Sponsoring Successful Change: What Kind of Sponsor Would You Be?

    Posted by Katrina Slavey and Dale Gentz on Apr 16, 2019 12:17:12 PM
    Part of the Sponsoring Successful Change series:
    1. Sponsoring Successful Change: Your Role as Change Agent
    2. Sponsoring Successful Change: What is Sponsorship?
    3. Sponsoring Successful Change: Sponsorship—Does it Matter?
    4. Sponsoring Successful Change: What are the Keys to Effective Sponsorship?
    5. Sponsoring Successful Change: What Does Success Look Like?
    6. Sponsoring Successful Change: What Kind of Sponsor Would You Be?


    Over the past several weeks we posted five blogs on the topic of Project Sponsorship.

    Now, we would like to ask you to consider how you might approach such a responsibility if you are called upon to sponsor a significant change project. What kind of sponsor would you be?

    For the sake of our discussion, let’s say that Halley Consulting Group performed an operational assessment of your medical group and the key recommendation was to implement a culture of operational governance in the group. Such a change is transformational and requires a great deal of focused effort on the part of many people over a significant period of time. To give this transformation a reasonable chance of succeeding, it should be the primary focus for all affected parties and not be sidelined by the pursuit of other “shiny objects,” for example, implementing the latest and greatest management theory. This seemingly simple point is highly difficult to achieve. We all know how many challenges leadership faces daily. Making the commitment to focus attention on implementation of operational governance requires setting priorities and sticking to them. Other priorities must then be delayed.

    Answering the question, “What kind of sponsor will I be?” starts with a conscious self-examination about both your willingness to fulfill the role and your commitment to the desired outcome. This means you must answer the question, “Do I believe in the goals of this project and am I committed to seeing it implemented successfully?” Similarly, you also need to examine your ability to fulfill the role. This isn’t about your skill set but about your other commitments and responsibilities. They won’t go away. Will you be able to carry out those tasks and to lead the project? If not, you should seriously consider another sponsor who can. Next, will you be prepared? That is, when you are called upon to participate in project meetings, will you a) show up; b) show up on time; c) have read the materials sent in advance, including the agenda, and d) have prepared and organized your thoughts about the items to be discussed? As we’ve previously mentioned, all of these elements must be in play if your organization is going to achieve the goal.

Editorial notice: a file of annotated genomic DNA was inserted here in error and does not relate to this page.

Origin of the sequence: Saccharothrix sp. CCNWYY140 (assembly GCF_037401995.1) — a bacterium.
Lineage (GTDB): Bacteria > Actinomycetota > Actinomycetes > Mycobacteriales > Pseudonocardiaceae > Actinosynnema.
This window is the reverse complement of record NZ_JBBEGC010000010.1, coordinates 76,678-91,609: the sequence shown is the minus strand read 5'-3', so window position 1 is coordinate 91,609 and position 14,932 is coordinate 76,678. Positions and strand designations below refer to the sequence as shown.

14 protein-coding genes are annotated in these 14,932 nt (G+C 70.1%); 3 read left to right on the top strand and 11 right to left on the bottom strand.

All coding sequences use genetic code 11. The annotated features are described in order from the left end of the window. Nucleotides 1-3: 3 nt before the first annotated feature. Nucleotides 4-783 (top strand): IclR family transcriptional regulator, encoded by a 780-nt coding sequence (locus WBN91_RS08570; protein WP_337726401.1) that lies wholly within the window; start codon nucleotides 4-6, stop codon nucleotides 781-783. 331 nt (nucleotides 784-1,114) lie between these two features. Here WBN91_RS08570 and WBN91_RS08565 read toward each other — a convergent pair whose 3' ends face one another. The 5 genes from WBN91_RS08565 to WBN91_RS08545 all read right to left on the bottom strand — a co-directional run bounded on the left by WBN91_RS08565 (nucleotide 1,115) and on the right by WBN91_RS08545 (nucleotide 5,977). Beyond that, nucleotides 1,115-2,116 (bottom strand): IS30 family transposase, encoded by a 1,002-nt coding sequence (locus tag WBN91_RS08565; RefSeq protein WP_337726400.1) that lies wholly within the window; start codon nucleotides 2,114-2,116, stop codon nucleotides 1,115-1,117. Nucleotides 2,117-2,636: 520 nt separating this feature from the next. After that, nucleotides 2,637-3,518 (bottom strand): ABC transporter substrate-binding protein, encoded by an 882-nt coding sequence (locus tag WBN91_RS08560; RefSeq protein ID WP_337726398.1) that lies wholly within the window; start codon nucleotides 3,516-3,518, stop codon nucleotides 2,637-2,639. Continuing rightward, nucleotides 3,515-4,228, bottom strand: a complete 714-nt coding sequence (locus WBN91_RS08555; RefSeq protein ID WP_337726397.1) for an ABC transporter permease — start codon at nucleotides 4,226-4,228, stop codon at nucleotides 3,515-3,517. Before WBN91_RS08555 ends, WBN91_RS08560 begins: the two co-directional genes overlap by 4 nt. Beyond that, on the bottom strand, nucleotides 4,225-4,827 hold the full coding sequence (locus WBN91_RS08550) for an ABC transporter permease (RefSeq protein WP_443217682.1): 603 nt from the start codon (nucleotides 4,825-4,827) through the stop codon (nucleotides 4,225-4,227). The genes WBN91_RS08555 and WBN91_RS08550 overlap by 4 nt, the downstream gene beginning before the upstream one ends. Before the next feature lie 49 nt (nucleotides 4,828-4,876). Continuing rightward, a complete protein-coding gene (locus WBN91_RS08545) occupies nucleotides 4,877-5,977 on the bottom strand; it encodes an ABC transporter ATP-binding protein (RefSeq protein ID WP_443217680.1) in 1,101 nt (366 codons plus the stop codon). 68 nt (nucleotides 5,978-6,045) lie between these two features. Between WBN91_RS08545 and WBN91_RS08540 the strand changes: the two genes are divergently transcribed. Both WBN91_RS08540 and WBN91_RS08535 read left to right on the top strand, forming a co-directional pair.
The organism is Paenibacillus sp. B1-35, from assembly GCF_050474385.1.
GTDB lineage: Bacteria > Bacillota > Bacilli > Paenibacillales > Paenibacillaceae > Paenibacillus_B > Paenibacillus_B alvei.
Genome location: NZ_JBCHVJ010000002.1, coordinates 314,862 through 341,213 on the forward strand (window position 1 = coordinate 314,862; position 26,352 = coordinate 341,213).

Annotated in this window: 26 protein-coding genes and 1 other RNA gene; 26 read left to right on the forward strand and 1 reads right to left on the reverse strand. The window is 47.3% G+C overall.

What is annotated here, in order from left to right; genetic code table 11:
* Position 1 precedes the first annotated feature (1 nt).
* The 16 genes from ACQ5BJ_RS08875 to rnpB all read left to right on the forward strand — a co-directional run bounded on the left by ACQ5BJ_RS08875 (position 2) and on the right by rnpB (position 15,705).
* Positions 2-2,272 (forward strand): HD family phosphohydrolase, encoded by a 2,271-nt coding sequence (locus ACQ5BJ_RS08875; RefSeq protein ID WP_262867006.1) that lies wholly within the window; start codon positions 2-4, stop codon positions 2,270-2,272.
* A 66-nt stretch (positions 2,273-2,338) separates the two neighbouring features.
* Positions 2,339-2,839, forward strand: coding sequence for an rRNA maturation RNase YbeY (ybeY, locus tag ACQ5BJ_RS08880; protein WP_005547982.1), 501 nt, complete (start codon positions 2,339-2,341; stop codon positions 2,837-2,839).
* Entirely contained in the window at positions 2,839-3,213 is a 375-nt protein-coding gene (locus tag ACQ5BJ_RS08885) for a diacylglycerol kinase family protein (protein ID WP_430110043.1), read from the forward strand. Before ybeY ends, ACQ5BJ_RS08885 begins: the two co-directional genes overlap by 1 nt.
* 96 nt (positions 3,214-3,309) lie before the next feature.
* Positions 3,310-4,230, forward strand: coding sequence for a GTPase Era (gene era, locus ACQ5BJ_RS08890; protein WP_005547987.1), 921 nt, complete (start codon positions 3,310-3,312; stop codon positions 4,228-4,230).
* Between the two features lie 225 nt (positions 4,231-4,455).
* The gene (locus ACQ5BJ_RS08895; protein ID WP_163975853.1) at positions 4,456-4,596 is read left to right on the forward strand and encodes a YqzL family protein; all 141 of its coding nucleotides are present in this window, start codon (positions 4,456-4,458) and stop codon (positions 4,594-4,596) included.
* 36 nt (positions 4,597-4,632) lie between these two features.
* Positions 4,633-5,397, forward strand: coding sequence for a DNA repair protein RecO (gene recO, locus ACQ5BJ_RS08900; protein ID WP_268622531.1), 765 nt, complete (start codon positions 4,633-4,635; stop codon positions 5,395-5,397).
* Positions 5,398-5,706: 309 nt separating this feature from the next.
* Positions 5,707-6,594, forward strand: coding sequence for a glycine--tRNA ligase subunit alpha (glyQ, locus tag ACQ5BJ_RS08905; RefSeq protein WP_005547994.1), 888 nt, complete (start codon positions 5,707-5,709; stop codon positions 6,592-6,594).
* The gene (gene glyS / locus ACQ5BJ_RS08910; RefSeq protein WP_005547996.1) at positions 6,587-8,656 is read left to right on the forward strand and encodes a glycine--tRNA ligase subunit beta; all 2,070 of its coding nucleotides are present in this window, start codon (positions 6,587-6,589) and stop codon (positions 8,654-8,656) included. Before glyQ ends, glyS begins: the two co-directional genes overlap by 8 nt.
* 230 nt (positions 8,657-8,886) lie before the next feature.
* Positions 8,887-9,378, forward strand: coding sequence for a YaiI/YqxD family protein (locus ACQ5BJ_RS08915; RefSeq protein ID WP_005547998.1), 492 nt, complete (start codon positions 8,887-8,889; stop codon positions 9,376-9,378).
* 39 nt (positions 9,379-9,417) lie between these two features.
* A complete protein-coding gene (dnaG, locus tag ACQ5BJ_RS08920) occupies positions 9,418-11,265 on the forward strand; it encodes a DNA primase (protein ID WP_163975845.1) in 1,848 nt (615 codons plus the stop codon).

In addition, you must consider at key times when the need for the sponsor to give guidance and leadership or to make crucial decisions is highly likely, will you be available and willing to make the commitments or decisions needed to keep the project progressing on track and on schedule? If resources are needed that weren’t anticipated initially, do you have the ability either to grant them or to get them from your own leadership? Finally, if subsequent events occur which either require that this project be delayed or even  abandoned, will you be able to communicate this change and the reasons for it effectively and in a timely manner to all parties? Will you be able to wind down the project appropriately?

    Your belief and focus are critical to the success of any project. Are you willing to go the distance and maintain the rigor necessary to achieve your goals? In the absence of this commitment, any project is doomed to failure. Dedication, preparedness, and the willingness to stay the course and adjust based on any obstacles will lead your organization to success. So, we ask you . . . what kind of sponsor will you be?



    Topics: Physician Practice Management, Medical Group Consulting

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